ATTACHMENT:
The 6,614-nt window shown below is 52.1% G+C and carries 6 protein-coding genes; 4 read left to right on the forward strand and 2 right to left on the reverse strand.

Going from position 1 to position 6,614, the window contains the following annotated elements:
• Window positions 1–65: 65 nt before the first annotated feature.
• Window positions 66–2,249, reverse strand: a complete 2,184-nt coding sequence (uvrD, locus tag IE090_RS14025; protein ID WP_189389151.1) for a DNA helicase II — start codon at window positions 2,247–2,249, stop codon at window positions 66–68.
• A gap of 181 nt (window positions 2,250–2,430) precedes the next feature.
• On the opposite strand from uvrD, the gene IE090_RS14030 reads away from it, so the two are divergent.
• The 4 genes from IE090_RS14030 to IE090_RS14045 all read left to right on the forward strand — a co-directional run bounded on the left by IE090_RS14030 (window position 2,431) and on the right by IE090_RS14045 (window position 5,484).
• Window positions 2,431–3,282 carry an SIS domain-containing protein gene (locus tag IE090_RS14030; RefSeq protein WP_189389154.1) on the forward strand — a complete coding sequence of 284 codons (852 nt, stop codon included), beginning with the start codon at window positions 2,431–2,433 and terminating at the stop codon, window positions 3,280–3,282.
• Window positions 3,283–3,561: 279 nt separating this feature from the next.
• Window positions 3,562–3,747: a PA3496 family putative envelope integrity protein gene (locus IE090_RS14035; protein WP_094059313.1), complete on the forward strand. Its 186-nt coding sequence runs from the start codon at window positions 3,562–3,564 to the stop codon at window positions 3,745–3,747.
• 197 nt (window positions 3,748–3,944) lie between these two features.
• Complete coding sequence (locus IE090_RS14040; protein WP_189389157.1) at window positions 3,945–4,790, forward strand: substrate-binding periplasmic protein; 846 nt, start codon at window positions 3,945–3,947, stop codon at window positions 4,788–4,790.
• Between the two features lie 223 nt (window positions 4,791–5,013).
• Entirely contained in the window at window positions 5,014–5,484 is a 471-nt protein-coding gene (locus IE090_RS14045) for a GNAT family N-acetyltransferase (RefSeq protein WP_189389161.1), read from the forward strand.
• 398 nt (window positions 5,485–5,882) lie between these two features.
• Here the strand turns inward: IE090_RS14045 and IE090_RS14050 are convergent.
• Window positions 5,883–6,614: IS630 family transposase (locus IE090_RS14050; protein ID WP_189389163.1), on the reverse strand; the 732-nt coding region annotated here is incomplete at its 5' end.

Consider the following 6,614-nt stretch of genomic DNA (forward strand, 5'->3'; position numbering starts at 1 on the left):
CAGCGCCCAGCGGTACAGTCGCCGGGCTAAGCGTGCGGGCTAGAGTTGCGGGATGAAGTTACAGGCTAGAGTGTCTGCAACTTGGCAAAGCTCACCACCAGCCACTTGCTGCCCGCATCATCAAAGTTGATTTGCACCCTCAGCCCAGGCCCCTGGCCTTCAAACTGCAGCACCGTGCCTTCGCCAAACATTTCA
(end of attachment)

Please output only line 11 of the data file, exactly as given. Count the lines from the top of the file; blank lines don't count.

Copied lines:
• 197 nt (window positions 3,748–3,944) lie between these two features.